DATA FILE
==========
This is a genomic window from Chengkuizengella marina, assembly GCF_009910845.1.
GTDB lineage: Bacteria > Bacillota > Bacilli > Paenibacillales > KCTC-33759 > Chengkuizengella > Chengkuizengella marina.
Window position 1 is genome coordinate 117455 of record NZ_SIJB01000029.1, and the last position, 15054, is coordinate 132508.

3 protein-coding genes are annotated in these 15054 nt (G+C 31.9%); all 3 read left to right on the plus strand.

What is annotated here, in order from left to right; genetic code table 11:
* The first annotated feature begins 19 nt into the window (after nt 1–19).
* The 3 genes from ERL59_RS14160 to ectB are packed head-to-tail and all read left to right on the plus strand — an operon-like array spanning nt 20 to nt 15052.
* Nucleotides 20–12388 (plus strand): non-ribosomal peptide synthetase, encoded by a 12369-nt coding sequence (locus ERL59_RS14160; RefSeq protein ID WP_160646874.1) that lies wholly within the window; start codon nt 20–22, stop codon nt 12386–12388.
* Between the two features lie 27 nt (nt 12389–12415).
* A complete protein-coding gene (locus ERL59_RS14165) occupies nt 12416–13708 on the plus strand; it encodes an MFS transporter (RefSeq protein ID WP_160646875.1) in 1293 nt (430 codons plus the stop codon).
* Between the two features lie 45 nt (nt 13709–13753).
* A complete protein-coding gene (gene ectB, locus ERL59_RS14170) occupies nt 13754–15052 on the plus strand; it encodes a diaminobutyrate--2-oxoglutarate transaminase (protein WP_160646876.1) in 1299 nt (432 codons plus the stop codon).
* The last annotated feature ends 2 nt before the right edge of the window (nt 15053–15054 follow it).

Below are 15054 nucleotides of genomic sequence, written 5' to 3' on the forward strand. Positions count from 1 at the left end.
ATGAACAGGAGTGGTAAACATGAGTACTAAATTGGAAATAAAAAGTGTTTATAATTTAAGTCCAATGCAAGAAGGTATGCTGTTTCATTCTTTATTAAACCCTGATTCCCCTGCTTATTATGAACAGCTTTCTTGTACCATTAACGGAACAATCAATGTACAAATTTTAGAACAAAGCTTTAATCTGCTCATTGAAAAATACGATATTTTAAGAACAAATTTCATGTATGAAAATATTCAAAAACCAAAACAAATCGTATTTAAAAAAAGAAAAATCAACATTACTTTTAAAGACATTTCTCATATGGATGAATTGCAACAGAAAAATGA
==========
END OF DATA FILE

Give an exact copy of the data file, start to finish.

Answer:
This is a genomic window from Chengkuizengella marina, assembly GCF_009910845.1.
GTDB lineage: Bacteria > Bacillota > Bacilli > Paenibacillales > KCTC-33759 > Chengkuizengella > Chengkuizengella marina.
Window position 1 is genome coordinate 117455 of record NZ_SIJB01000029.1, and the last position, 15054, is coordinate 132508.

3 protein-coding genes are annotated in these 15054 nt (G+C 31.9%); all 3 read left to right on the plus strand.

What is annotated here, in order from left to right; genetic code table 11:
* The first annotated feature begins 19 nt into the window (after nt 1–19).
* The 3 genes from ERL59_RS14160 to ectB are packed head-to-tail and all read left to right on the plus strand — an operon-like array spanning nt 20 to nt 15052.
* Nucleotides 20–12388 (plus strand): non-ribosomal peptide synthetase, encoded by a 12369-nt coding sequence (locus ERL59_RS14160; RefSeq protein ID WP_160646874.1) that lies wholly within the window; start codon nt 20–22, stop codon nt 12386–12388.
* Between the two features lie 27 nt (nt 12389–12415).
* A complete protein-coding gene (locus ERL59_RS14165) occupies nt 12416–13708 on the plus strand; it encodes an MFS transporter (RefSeq protein ID WP_160646875.1) in 1293 nt (430 codons plus the stop codon).
* Between the two features lie 45 nt (nt 13709–13753).
* A complete protein-coding gene (gene ectB, locus ERL59_RS14170) occupies nt 13754–15052 on the plus strand; it encodes a diaminobutyrate--2-oxoglutarate transaminase (protein WP_160646876.1) in 1299 nt (432 codons plus the stop codon).
* The last annotated feature ends 2 nt before the right edge of the window (nt 15053–15054 follow it).

Below are 15054 nucleotides of genomic sequence, written 5' to 3' on the forward strand. Positions count from 1 at the left end.
ATGAACAGGAGTGGTAAACATGAGTACTAAATTGGAAATAAAAAGTGTTTATAATTTAAGTCCAATGCAAGAAGGTATGCTGTTTCATTCTTTATTAAACCCTGATTCCCCTGCTTATTATGAACAGCTTTCTTGTACCATTAACGGAACAATCAATGTACAAATTTTAGAACAAAGCTTTAATCTGCTCATTGAAAAATACGATATTTTAAGAACAAATTTCATGTATGAAAATATTCAAAAACCAAAACAAATCGTATTTAAAAAAAGAAAAATCAACATTACTTTTAAAGACATTTCTCATATGGATGAATTGCAACAGAAAAATGA